Conditions in Amazon warehouses are historically poor and the company has received bad press in recent years about how workers are often pushed past reasonable physical limits and are expected to work long, often last-minute shifts in highly demanding roles. In order to push back against this treatment, a facility opened in Alabama last March may become the first unionized Amazon factory in the world. This has far-reaching implications for both Amazon and the business world. Unions are the friend of the worker but often the bane of the corporation, levying for fairer and safer conditions for employees but often costing corporations in concessions. 

The BBC shares the experience of a local worker, Joseph Jones, and his resulting actions; “‘It’s a very adversarial relationship with the supervisors and the staff,’ says the 35-year-old, who started working part-time at the company’s warehouse in Bessemer, Alabama in October. ‘You’re a cog in the system… and it’s very obvious.’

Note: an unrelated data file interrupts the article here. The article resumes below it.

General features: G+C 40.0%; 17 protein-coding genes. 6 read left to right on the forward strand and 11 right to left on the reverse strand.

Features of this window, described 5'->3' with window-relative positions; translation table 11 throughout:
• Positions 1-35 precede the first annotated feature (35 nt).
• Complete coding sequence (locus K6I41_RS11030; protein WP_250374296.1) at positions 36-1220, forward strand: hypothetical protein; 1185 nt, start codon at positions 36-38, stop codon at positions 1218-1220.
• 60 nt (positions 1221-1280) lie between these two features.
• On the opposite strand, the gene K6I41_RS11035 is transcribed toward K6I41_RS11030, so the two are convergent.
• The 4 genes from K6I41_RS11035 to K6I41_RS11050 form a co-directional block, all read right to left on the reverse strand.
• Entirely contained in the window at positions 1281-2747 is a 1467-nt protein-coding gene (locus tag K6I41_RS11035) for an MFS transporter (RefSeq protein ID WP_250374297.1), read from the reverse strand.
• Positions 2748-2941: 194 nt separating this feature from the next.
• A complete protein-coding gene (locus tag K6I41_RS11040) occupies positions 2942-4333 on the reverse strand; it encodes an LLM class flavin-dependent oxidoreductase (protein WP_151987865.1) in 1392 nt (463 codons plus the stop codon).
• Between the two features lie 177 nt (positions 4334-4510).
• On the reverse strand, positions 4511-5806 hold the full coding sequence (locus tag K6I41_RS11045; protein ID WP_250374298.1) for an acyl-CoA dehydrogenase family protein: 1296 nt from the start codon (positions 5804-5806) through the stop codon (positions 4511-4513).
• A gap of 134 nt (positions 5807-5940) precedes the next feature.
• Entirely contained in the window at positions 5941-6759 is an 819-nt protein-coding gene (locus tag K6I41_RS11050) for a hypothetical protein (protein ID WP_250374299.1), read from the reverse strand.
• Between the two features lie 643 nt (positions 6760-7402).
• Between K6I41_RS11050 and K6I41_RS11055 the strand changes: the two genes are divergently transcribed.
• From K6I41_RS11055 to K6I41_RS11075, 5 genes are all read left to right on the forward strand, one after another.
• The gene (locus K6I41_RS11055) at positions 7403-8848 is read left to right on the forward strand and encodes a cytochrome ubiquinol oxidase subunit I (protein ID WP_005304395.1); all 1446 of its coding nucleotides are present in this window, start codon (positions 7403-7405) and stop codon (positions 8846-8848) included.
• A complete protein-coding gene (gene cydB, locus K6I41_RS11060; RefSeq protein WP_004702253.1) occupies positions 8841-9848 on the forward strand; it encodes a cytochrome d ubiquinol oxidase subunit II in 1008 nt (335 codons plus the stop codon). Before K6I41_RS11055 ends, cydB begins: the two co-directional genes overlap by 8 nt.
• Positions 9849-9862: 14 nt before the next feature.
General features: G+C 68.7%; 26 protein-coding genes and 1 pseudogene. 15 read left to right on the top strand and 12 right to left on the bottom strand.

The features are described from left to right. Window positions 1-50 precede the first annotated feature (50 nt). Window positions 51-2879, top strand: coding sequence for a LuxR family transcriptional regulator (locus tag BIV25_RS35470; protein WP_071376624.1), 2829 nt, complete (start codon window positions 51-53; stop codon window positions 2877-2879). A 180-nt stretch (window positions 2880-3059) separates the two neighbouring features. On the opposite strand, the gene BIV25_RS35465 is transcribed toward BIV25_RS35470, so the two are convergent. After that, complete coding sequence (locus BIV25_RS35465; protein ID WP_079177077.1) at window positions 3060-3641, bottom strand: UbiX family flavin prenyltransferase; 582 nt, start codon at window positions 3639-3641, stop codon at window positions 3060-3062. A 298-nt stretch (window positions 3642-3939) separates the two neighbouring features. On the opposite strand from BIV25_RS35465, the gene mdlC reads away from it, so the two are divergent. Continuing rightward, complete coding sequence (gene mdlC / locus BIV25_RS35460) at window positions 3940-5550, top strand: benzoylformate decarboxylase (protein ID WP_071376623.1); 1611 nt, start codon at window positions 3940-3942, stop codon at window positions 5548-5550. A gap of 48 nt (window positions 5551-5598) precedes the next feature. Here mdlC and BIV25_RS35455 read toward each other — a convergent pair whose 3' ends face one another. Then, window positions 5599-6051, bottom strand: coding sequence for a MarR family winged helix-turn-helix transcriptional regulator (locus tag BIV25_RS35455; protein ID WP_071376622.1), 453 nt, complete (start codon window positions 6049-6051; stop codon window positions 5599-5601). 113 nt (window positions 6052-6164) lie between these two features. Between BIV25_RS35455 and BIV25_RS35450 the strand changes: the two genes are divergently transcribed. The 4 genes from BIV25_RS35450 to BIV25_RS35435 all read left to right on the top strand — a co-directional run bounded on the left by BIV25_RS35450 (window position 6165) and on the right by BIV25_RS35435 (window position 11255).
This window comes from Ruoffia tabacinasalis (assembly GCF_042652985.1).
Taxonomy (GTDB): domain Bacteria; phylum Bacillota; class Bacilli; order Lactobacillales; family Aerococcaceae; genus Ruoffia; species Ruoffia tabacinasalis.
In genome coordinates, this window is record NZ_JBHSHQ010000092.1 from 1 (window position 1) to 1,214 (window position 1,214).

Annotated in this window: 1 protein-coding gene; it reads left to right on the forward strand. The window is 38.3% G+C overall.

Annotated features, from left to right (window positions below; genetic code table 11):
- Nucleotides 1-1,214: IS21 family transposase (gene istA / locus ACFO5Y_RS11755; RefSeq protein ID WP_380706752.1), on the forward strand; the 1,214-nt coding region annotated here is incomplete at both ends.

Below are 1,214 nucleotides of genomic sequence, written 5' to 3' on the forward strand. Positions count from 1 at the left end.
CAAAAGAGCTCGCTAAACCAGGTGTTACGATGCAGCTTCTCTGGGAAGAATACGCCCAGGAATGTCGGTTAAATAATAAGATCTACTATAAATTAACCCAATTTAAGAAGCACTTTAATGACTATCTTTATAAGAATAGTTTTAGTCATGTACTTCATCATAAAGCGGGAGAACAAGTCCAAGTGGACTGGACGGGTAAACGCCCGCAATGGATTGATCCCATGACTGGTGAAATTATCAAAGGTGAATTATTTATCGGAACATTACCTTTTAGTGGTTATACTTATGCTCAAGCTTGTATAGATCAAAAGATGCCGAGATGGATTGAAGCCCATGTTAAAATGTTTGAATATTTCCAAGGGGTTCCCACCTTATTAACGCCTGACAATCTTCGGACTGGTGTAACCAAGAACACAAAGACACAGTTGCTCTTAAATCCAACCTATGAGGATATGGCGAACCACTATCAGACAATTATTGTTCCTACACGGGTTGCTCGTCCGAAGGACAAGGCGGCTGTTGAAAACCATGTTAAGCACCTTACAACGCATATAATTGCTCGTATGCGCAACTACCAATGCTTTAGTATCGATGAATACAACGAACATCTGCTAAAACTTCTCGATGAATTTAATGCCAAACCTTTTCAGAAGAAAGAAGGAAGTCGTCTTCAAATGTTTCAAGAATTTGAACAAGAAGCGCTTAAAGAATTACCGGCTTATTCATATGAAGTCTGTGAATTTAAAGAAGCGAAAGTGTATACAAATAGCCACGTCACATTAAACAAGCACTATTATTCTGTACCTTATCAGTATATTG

During the busy season between Thanksgiving and Christmas, for example, he says Amazon required staff to extend their shifts – typically with little notice. Once, he says he didn’t even know he had been asked to put in extra time until he arrived for work and the company app informed him he was an hour late.

Last year, the treatment prompted him to join a petition that sought an official vote on creating a union at the warehouse.

In December, state labour officials ruled the request had garnered enough support to warrant an election – the first such vote Amazon has faced in the US since 2014. Ballots were mailed this week.”

The same officials have warned that the company needs to give their workers the space to have this vote and respect the outcome. Is Bezos’ stepping down related to this possible bottom-up upheaval? Signals from the top suggest no; Bezos is just ready to step back and let Jassy have the helm. However, the timing is suspicious. If this factory chooses to unionize, other states with strong labor laws could see their Amazon factories choosing a similar course and the company could be forced to reckoned with a slew of unionized factories and warehouses. While unions are generally good for company health in the long run, the transition period can be expensive. Time will tell what will happen in Alabama as the votes are collected, but for now Bezos is enjoying his last two quarters at the top. Soon, Andy Jassy will be the one making headlines as Amazon’s CEO.